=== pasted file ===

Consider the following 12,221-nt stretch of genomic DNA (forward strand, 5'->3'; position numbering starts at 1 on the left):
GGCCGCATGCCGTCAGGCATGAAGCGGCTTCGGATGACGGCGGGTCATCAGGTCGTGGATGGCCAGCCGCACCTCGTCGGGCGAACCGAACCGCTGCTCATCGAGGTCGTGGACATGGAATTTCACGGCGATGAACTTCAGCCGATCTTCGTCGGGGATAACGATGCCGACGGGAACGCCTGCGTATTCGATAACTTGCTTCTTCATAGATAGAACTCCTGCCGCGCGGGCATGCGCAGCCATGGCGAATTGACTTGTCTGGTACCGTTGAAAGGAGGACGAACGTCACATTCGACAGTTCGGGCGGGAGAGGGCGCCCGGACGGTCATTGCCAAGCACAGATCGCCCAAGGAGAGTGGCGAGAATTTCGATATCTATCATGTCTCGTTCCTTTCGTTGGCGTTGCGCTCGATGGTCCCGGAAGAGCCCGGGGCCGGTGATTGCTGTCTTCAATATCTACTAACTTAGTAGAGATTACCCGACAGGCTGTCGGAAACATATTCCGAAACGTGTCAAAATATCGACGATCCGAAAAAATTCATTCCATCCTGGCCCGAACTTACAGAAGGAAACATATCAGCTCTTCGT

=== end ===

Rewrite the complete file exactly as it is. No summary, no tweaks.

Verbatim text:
Consider the following 12,221-nt stretch of genomic DNA (forward strand, 5'->3'; position numbering starts at 1 on the left):
GGCCGCATGCCGTCAGGCATGAAGCGGCTTCGGATGACGGCGGGTCATCAGGTCGTGGATGGCCAGCCGCACCTCGTCGGGCGAACCGAACCGCTGCTCATCGAGGTCGTGGACATGGAATTTCACGGCGATGAACTTCAGCCGATCTTCGTCGGGGATAACGATGCCGACGGGAACGCCTGCGTATTCGATAACTTGCTTCTTCATAGATAGAACTCCTGCCGCGCGGGCATGCGCAGCCATGGCGAATTGACTTGTCTGGTACCGTTGAAAGGAGGACGAACGTCACATTCGACAGTTCGGGCGGGAGAGGGCGCCCGGACGGTCATTGCCAAGCACAGATCGCCCAAGGAGAGTGGCGAGAATTTCGATATCTATCATGTCTCGTTCCTTTCGTTGGCGTTGCGCTCGATGGTCCCGGAAGAGCCCGGGGCCGGTGATTGCTGTCTTCAATATCTACTAACTTAGTAGAGATTACCCGACAGGCTGTCGGAAACATATTCCGAAACGTGTCAAAATATCGACGATCCGAAAAAATTCATTCCATCCTGGCCCGAACTTACAGAAGGAAACATATCAGCTCTTCGT